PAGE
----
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Robert Hanna
University of Colorado, Boulder
  1.  85
    Kant and the Foundations of Analytic Philosophy.Robert Hanna - 2001 - Oxford University Press.
    Robert Hanna presents a fresh view of the Kantian and analytic traditions that have dominated continental European and Anglo-American philosophy over the last two centuries, and of the connections between them. But this is not just a study in the history of philosophy, for out of this emerges Hanna's original approach to two much-contested theories that remain at the heart of contemporary philosophy. Hanna puts forward a new 'cognitive-semantic' interpretation of transcendental idealism, and a vigorous defense of Kant's theory of (...)
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  2. Kant and Nonconceptual Content.Robert Hanna - 2005 - European Journal of Philosophy 13 (2):247-290.
  3. Kantian Non-Conceptualism.Robert Hanna - 2008 - Philosophical Studies 137 (1):41 - 64.
    There are perceptual states whose representational content cannot even in principle be conceptual. If that claim is true, then at least some perceptual states have content whose semantic structure and psychological function are essentially distinct from the structure and function of conceptual content. Furthermore the intrinsically “orientable” spatial character of essentially non-conceptual content entails not only that all perceptual states contain non-conceptual content in this essentially distinct sense, but also that consciousness goes all the way down into so-called unconscious or (...)
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  4.  29
    A Study of Concepts.Robert Hanna - 1994 - Philosophical Review 103 (3):541.
  5.  51
    Kant, Science, and Human Nature.Robert Hanna - 2006 - Oxford University Press.
    Robert Hanna argues for the importance of Kant's theories of the epistemological, metaphysical, and practical foundations of the "exact sciences"--relegated to the dustbin of the history of philosophy for most of the 20th century. In doing so he makes a valuable contribution to one of the most active and fruitful areas in contemporary scholarship on Kant.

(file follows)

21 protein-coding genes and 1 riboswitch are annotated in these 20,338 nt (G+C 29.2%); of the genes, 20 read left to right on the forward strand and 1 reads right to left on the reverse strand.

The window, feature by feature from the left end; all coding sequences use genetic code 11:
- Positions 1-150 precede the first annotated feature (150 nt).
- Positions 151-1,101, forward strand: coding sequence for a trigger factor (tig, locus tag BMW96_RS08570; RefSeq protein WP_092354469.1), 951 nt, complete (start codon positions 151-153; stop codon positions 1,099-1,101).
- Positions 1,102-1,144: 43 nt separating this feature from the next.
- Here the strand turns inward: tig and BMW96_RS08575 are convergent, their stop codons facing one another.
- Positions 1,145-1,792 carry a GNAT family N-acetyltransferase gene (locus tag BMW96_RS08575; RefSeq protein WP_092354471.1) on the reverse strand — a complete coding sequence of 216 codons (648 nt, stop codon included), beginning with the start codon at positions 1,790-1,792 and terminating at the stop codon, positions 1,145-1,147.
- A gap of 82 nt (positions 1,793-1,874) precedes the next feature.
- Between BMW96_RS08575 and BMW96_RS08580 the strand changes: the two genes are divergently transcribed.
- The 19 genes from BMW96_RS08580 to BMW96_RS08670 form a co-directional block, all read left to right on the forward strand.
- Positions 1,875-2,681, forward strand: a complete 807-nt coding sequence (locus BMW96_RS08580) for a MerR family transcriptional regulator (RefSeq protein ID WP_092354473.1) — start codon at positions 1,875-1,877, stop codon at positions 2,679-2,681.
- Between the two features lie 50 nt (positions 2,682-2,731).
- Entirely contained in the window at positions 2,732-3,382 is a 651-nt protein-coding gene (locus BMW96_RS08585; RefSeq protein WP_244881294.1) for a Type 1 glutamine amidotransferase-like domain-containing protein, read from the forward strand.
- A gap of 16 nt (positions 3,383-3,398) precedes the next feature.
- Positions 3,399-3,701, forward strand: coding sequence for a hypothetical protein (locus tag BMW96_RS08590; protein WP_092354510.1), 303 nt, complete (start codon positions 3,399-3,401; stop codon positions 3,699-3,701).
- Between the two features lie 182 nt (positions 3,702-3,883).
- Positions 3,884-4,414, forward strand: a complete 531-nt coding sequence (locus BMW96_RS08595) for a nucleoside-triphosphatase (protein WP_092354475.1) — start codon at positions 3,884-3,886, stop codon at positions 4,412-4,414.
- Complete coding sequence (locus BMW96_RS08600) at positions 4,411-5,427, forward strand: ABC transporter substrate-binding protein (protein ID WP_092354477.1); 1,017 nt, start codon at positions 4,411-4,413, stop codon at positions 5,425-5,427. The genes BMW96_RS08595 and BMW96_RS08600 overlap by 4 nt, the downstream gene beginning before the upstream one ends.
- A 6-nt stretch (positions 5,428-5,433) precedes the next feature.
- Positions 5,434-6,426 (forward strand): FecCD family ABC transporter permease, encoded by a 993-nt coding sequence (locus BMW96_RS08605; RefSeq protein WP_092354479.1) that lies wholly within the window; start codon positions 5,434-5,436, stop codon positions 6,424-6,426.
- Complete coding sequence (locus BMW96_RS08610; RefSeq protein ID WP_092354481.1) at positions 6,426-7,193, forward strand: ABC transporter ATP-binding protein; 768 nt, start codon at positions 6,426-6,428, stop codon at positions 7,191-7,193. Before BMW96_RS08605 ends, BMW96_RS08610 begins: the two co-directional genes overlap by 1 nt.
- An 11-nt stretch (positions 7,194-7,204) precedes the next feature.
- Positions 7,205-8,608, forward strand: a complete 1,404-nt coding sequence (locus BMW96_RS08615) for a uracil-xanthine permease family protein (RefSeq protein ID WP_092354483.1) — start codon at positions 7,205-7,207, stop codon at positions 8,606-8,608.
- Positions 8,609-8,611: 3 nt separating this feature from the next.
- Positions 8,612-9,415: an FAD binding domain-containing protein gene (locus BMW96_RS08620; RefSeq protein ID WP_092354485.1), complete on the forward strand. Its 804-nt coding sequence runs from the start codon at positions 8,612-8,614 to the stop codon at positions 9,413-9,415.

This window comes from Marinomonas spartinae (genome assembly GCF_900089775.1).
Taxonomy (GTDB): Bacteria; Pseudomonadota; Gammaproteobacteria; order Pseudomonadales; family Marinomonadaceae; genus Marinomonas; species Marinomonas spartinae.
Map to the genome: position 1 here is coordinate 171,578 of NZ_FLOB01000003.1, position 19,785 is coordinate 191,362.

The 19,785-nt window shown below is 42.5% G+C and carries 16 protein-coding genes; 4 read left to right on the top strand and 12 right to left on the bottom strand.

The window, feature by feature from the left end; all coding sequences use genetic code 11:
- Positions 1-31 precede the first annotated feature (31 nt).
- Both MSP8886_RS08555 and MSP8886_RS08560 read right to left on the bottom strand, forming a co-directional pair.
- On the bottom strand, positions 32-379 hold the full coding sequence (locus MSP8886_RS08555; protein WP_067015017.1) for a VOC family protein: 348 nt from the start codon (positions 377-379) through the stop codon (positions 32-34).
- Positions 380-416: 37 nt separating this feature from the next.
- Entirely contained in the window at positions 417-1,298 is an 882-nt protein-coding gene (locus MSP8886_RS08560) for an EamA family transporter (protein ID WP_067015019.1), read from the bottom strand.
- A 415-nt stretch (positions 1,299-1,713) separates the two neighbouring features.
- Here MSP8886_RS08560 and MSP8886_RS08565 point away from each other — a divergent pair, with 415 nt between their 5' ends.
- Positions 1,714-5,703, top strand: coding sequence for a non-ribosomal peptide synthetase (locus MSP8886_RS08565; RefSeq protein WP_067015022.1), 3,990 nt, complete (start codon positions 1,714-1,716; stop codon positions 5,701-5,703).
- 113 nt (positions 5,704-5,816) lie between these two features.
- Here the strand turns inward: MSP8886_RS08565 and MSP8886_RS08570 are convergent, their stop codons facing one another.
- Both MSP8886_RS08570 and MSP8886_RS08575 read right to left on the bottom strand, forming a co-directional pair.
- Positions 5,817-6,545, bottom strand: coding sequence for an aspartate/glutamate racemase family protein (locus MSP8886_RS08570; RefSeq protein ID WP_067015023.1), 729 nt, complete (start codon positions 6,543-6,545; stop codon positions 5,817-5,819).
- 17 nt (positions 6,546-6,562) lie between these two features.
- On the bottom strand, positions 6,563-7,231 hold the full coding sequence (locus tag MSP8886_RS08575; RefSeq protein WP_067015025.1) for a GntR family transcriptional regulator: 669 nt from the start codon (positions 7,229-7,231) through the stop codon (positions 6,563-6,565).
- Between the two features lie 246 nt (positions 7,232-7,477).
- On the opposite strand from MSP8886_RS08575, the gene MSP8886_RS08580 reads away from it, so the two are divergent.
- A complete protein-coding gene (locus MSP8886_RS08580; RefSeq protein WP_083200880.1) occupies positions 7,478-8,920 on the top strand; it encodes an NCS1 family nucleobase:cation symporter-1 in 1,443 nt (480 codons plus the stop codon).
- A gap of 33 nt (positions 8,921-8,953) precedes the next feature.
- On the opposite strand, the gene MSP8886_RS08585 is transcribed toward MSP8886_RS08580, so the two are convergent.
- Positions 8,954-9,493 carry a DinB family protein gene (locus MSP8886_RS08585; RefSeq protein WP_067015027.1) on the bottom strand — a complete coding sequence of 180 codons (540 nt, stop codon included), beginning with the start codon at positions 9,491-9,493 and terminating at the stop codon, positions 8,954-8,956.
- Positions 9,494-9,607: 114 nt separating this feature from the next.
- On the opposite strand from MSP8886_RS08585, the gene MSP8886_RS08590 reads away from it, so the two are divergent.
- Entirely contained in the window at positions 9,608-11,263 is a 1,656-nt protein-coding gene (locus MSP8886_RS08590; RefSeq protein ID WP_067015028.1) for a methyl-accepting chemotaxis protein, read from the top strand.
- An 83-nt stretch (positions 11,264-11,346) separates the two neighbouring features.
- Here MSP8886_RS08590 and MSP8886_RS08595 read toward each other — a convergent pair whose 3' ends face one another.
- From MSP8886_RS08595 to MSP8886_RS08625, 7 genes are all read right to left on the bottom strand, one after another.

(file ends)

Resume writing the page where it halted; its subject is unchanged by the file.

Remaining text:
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  6. Kant’s Non-Conceptualism, Rogue Objects, and The Gap in the B Deduction.Robert Hanna - 2011 - International Journal of Philosophical Studies 19 (3):399 - 415.
    This paper is about the nature of the relationship between (1) the doctrine of Non-Conceptualism about mental content, (2) Kant's Transcendental Idealism, and (3) the Transcendental Deduction of the Pure Concepts of the Understanding, or Categories, in the B (1787) edition of the Critique of Pure Reason, i.e., the B Deduction. Correspondingly, the main thesis of the paper is this: (1) and (2) yield serious problems for (3), yet, in exploring these two serious problems for the B Deduction, we also (...)
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  7.  13
    Kant and Nonconceptual Content.Robert Hanna - 2005 - European Journal of Philosophy 13 (2):247-290.
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  8. Beyond the Myth of the Myth: A Kantian Theory of Non-Conceptual Content.Robert Hanna - 2011 - International Journal of Philosophical Studies 19 (3):323 - 398.
    In this essay I argue that a broadly Kantian strategy for demonstrating and explaining the existence, semantic structure, and psychological function of essentially non-conceptual content can also provide an intelligible and defensible bottom-up theory of the foundations of rationality in minded animals. Otherwise put, if I am correct, then essentially non-conceptual content constitutes the semantic and psychological substructure, or matrix, out of which the categorically normative a priori superstructure of epistemic rationality and practical rationality - Sellars's "logical space of reasons" (...)
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  9.  78
    Rationality and Logic.Robert Hanna - 2006 - Bradford.
    In Rationality and Logic, Robert Hanna argues that logic is intrinsically psychological and that human psychology is intrinsically logical. He claims that logic is cognitively constructed by rational animals and that rational animals are essentially logical animals. In order to do so, he defends the broadly Kantian thesis that all rational animals possess an innate cognitive "logic faculty." Hanna 's claims challenge the conventional philosophical wisdom that sees logic as a fully formal or "topic-neutral" science irreconcilably separate from the species- (...)
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  10.  41
    Past, Space, and Self.Robert Hanna - 1996 - Philosophical Review 105 (1):102.